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After our last Behind the Bar cocktail, the Long Kiss Goodnight, which featured Grand Marnier, I started to look around for other ways to use the liqueur in my cooking. I found one great way in this week’s recipe from the Pollans’ Cookbook for Grandma Mary’s Grand Marnier Orange Cake. The Pollan family includes many familiar names: Tracy Pollan — Emmy-award nominated actress and wife of Michael J. Fox; Corky Pollan — New York Magazine’s ‘Best Bets’ editor of 18 years and style director of Gourmet Magazine; sisters Lori and Dana Pollan; and food-guru brother Michael Pollan, who wrote the foreword for the family’s new cookbook. As for the cake, the addition of Greek yogurt makes a moist, soft crumb, and the orange scent added by the zest and glaze is heavenly for citrus lovers. The cake also has excellent keeping qualities, if you manage to save any once it is presented to your family or friends!  -Kristina

Read more about the Pollan Family and their work here.

See how to make the delicious bundt cake after the jump!

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Home Ec: DIY Stress Relievers

A spa massage is great, but you can also treat yourself to a home massage with this DIY massage oil recipe. Infused with bergamot, lavender and rose geranium, this mix is perfect for banishing winter blues. If you have a partner, ask them to treat you to a massage with this! If not, try using this on your legs, feet, hands and arms to start - it can work wonders for tired feet.

Home Ec: DIY Stress Relievers

I’ve found that as winter creeps on, I find myself curling into a little ball on the couch. When the temperatures drop, I pile the blankets on and all thoughts of good posture and staying stretched out and in shape go out the window. This is the time of year when it would be wonderful to indulge in a spa day and get a great massage, warm up a bit and maybe even hit the steam room. But that’s not in my budget right now, so I’ve been trying to think of simple ways I can create my own stress relievers at home without breaking the bank. So in light of what feels like NY’s millionth snow storm today (and the digging-out we’ll need to do), I’m sharing some of my favorite DIY remedies you can easily make at home with your own two hands. These will help ease sore muscles, calm your mind and relax your body — all good ideas when the icy weather has us all scrunched up and huddling in the wind. xo, grace

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This post and the Home Ec section are brought to you by Mrs. Meyer’s Clean Day. Visit the Mrs. Meyer’s Clean Day Home-Grown Inspiration section featuring 20 DIYs, including seven from Design*Sponge!

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Artwork by Faye Moorhouse

Artwork by Faye Moorhouse

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I’m not sure if it’s because winter has me feeling particularly stir-crazy this year, but I’ve lately been jonesin’ for artwork with an unsettling, irreverent flair; work that disregards formal propriety and proudly waves its proverbial bird through the air. Let’s call it my rebellious art phase. I recently stumbled across the work of UK-based illustrator Faye Moorhouse and it has been feeding this morbid desire beautifully.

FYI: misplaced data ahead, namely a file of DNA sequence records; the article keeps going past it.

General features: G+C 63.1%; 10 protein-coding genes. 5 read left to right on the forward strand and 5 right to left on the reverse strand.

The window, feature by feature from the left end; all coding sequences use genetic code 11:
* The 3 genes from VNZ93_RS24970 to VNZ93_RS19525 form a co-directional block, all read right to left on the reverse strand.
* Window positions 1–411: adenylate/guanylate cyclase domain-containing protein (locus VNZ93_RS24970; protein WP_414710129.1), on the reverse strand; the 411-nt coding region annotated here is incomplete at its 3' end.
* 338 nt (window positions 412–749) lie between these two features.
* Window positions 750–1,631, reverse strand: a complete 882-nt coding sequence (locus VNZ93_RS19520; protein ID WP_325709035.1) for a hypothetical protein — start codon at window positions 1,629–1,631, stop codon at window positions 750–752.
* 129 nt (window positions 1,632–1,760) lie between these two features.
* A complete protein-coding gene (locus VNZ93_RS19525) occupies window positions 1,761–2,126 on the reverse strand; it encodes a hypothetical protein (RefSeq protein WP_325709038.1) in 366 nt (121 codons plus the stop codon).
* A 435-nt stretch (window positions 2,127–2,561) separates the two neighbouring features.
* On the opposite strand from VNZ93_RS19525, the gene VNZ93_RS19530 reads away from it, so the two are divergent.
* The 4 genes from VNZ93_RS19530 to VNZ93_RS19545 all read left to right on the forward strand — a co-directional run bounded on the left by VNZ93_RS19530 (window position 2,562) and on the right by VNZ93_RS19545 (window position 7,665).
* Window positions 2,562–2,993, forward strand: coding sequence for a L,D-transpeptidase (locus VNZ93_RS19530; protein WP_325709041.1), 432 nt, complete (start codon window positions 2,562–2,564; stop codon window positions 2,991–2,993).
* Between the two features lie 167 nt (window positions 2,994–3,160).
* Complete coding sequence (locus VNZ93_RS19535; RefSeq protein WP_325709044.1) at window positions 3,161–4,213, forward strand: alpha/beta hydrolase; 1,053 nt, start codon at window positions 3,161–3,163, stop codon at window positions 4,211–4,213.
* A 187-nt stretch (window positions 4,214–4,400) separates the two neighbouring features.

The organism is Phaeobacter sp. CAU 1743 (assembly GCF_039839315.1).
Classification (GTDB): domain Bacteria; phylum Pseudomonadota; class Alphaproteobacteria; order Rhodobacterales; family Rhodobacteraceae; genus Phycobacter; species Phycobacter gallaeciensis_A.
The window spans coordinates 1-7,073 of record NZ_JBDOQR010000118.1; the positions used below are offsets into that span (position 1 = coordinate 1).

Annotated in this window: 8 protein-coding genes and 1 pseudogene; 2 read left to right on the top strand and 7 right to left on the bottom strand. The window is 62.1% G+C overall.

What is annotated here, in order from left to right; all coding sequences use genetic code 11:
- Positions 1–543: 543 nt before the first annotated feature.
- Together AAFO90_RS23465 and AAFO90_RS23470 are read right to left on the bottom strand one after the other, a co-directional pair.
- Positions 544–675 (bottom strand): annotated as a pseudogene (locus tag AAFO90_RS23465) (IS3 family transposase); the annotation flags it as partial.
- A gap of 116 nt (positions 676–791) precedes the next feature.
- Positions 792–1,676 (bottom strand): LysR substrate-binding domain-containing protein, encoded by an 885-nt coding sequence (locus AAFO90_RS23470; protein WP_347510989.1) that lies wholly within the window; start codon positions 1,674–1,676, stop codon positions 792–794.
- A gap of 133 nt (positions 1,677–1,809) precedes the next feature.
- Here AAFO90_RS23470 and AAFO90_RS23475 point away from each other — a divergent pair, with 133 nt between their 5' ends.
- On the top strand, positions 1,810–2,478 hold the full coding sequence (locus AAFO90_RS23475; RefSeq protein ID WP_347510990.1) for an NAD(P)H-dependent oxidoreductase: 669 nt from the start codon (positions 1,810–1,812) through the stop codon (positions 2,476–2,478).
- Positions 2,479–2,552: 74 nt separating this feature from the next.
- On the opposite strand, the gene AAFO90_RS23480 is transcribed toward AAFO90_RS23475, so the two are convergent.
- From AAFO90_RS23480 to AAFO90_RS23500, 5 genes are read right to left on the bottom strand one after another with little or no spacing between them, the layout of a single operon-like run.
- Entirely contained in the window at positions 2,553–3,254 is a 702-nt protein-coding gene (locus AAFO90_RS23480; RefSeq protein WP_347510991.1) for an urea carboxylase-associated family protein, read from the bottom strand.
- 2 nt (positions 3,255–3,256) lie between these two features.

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From seemingly innocuous drawings of house pets to delightfully misshapen portraits of people, Moorhouse’s work combines a naive, rudimentary style with a devilish darkness that makes for work that is thrilling in its humor, off-kilter charm, and ability to unsettle. With a body of work that includes divinely crude ceramics and self-published zines, Moorhouse’s process reads as both fresh and decidedly punk rock. Check out Faye’s Etsy shop here. Continue after the jump for more images of her work! —Max VIEW MORE

Buffalo’s Cafe Fargo

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Buffalo’s Cafe Fargo

Even as little as five years ago, one would be hard-pressed to find an instance of the terms “Buffalo, NY” and “cutting-edge design” paired together — at least as far as the latter half of the 20th century is concerned. This is why, as a diehard devotee of this fabulous Rust Belt gem, I think I can speak for all Buffalonians when I express just how happy I am that these days seem to be over. Now that my beloved hometown has entered into what appears to be a full-blown Renaissance with Millenials flocking there to “live like kings,” the Queen City’s design scene has gone from a quiet peripheral whisper to, if I may speak frankly, STRAIGHT BALLER.

Take, for example, this newly constructed project space by local architectural firm Davidson Rafailidis. Code-named “Cafe Fargo,” this formally experimental, aesthetically fresh space is housed within a former deli on one of the Queen City’s stunning residential blocks. As rich in ideas as it is in beauty, the space combines centuries-old building methods and aesthetics with modern, energy-saving ideals to create something remarkably new.

“Typically, for a hospitality space, a large amount of the construction budget goes into mechanical systems that provide a uniform indoor climate throughout the year,” the architect notes. “With a tight budget, we took the opposite approach and transformed these invisible mechanical services into two experiential architectural elements that emphasize the distinct pleasures of summer and winter.” Employing Derbyshire, England’s 1590 Hardwick Hall as a case study, the architectural team turned to the decidedly old school technology of Kachelofen — masonry heaters — to heat the space in the winter and gigantic windows to keep everything breezy in the summer. Covered in black and white patterned encaustic tile, the Kachelofen at Cafe Fargo is the largest in North America, emanating heat throughout the space and through an attached heated bench.